I’ve asked Chris Chinlund, the deputy managing editor for news operations, to assume the role of managing editor/news. There’s no one I could imagine more up to this critical job, with impeccable news judgment, journalism values of the highest order, and hands-on editing skills that are on sharp display night in, night out. There’s also the matter of her experience. Investigative background? Chris was part of the Spotlight Team that exposed Whitey Bulger as an FBI informant. National politics? She covered the 1988 presidential campaign as a reporter and was the editor overseeing the 1992 race. World news? She served as foreign editor after the September 11 attacks. She’s also been a New England reporter, suburban reporter and editor, and assistant health science editor in her 30 years at the Globe. She worked a memorable stint as our final ombudsman, and was the editor of the dearly departed Focus section. She was my editor when I was a national reporter way back when, though I don’t think she remembers, which, admittedly, sort of hurts. Chris worked in my shop when I was Metro editor, we worked alongside each other when she became deputy managing editor, and she was my editor again during a second stint as a columnist. All of this gives me pretty good perspective on what we’ll be getting as she ascends to the position of managing editor, and what we’ll be getting is nothing shy of great. She’s also, as each and every person in here well knows, a world class colleague.

I’ve asked Mark Morrow, the deputy managing editor for Sunday and projects, to become a senior deputy managing editor, keeping a similar portfolio. With this new status, Mark has fresh license to interject his trademark creativity across an even broader spectrum of Globe work. As we all know and appreciate, Mark has been the senior editor on just about every distinctive Globe project for the past decade, including the fallout to our Pulitzer Prize winning Catholic Church series, the Partners Health Care Spotlight series, the Probation Department series, and most recently, the 68 Blocks narrative and the Immigration series. He has also overseen and edited two major Globe books, on Mitt Romney and Whitey Bulger, both to critical acclaim. Name it, Mark has delved deeply into it, with wordsmithing skills and perspective that are unrivaled in my time at the Globe. Add to this the fact that week after week, Mark oversees the critical Sunday paper, the showcase for some of our best work. I have already sought Mark’s wise counsel on a constant basis and tapped into his steady stream of ideas, and that will only increase in this enhanced position.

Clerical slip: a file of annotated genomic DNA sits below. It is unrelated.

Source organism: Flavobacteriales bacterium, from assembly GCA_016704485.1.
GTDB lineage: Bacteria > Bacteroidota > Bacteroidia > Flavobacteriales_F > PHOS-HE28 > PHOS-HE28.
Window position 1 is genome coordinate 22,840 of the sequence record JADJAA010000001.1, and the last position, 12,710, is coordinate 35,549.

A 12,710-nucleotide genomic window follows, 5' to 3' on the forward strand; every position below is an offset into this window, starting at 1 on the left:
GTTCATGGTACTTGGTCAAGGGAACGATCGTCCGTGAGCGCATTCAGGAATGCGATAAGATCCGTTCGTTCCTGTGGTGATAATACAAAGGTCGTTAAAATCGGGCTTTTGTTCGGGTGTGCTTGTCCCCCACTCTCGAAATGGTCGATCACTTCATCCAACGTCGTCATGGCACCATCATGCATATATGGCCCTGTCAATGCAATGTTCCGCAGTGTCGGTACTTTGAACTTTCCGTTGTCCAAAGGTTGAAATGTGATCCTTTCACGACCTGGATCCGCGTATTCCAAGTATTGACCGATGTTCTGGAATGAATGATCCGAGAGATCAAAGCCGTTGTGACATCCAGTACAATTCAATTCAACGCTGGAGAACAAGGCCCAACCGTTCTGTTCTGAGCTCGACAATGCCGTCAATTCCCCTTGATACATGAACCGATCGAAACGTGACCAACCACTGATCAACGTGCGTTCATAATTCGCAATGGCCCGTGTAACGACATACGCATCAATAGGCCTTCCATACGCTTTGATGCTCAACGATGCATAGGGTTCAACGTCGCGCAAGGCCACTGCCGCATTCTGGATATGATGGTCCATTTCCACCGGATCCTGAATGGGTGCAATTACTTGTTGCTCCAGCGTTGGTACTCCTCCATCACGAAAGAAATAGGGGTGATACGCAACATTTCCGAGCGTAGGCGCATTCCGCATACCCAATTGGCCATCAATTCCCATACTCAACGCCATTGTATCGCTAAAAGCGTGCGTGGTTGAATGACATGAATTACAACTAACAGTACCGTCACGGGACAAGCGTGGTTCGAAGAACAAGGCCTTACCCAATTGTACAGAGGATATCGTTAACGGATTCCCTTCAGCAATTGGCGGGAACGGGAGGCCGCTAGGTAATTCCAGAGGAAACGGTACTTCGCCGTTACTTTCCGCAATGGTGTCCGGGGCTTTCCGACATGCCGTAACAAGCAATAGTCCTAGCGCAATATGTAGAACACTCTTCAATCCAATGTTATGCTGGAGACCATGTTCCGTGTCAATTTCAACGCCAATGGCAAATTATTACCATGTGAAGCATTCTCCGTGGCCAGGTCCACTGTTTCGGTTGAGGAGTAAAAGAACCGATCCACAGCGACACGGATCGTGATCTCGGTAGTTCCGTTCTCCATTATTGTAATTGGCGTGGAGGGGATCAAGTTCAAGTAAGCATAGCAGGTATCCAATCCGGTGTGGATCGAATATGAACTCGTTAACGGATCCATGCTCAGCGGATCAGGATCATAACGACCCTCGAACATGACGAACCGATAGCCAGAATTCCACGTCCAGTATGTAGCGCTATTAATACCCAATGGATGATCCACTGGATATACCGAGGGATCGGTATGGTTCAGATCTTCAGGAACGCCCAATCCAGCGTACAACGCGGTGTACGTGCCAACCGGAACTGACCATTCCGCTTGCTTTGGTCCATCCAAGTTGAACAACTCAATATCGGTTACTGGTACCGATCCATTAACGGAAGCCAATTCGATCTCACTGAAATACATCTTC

It’s a real tribute to the breadth and depth of this newsroom that journalists of this caliber are ready-made for the task ahead. I’m excited about these changes, very much so. You should be as well. They are effective immediately. Now let’s continue the great and important work of the Globe.

Brian